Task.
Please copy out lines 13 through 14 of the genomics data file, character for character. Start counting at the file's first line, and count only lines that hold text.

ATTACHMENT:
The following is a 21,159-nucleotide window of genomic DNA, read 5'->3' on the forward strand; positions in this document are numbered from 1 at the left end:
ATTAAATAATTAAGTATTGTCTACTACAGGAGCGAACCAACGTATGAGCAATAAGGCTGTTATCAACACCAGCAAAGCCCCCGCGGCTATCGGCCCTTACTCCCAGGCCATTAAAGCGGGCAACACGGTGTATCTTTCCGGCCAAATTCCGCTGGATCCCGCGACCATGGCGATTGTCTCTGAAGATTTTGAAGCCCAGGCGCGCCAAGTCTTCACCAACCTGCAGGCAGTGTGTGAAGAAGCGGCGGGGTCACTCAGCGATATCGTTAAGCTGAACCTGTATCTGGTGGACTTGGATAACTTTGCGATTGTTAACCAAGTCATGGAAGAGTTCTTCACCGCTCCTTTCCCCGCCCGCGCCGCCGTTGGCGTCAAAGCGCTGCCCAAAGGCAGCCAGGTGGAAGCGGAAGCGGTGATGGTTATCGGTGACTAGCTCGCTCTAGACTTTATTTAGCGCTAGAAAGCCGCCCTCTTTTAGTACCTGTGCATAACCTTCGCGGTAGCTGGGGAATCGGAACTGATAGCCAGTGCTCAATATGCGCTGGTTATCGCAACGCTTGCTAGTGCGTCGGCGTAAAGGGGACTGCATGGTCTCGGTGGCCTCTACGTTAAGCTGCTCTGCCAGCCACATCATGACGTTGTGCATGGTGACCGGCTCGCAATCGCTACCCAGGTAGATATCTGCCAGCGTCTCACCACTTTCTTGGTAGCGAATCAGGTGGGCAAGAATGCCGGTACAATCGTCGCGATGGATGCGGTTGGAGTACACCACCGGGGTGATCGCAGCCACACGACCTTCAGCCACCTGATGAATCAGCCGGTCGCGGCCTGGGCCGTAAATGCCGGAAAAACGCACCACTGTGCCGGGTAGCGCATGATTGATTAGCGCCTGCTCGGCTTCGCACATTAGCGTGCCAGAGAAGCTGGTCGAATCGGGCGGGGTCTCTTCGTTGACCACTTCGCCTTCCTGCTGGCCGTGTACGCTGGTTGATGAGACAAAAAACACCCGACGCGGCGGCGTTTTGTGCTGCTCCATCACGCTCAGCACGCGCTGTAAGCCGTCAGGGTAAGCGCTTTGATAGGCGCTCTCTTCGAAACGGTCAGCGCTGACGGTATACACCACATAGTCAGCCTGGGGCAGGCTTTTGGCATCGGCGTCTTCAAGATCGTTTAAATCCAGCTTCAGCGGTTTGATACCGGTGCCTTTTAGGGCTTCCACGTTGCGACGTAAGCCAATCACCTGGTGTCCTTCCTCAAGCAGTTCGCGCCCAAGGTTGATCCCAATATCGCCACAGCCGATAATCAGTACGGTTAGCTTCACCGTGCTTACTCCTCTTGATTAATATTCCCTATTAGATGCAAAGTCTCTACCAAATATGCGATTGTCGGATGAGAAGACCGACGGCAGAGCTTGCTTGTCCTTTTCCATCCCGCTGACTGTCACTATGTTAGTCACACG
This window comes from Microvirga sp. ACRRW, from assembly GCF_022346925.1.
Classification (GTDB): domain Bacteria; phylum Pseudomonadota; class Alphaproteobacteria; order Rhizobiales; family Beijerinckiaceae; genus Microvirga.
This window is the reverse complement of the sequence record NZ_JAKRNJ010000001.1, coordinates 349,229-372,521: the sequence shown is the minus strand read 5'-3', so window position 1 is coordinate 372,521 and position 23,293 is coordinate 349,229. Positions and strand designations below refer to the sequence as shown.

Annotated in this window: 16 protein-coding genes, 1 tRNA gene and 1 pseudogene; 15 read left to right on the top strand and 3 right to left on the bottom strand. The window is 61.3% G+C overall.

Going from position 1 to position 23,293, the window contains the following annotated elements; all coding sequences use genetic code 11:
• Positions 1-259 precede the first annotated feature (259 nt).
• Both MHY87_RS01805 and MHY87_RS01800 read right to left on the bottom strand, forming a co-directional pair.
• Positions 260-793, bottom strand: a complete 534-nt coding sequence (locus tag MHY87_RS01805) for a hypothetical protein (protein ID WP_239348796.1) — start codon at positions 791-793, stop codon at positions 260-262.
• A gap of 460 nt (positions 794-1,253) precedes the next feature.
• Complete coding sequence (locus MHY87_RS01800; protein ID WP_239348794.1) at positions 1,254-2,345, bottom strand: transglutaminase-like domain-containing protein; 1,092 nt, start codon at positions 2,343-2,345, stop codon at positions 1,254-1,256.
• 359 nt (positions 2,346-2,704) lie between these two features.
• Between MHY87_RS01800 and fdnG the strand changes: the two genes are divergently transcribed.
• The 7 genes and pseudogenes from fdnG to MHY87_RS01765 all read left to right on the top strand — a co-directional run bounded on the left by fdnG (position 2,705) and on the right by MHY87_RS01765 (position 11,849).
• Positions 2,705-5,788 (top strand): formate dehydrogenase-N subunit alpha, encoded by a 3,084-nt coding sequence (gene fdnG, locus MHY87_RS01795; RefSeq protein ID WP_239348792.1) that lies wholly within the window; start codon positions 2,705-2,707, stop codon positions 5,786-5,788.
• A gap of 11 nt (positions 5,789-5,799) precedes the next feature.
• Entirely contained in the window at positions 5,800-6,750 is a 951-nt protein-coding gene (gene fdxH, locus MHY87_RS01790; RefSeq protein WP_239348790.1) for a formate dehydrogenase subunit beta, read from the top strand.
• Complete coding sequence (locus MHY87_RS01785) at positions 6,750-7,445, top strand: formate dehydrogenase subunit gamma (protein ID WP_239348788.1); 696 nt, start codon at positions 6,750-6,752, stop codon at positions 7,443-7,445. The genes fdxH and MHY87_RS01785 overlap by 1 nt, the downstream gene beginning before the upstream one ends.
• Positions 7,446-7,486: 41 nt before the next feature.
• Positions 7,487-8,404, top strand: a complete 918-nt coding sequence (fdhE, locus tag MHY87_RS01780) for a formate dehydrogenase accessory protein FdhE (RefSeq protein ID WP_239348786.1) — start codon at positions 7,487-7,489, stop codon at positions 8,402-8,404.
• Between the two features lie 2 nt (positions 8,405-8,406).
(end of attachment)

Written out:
• 359 nt (positions 2,346-2,704) lie between these two features.
• Between MHY87_RS01800 and fdnG the strand changes: the two genes are divergently transcribed.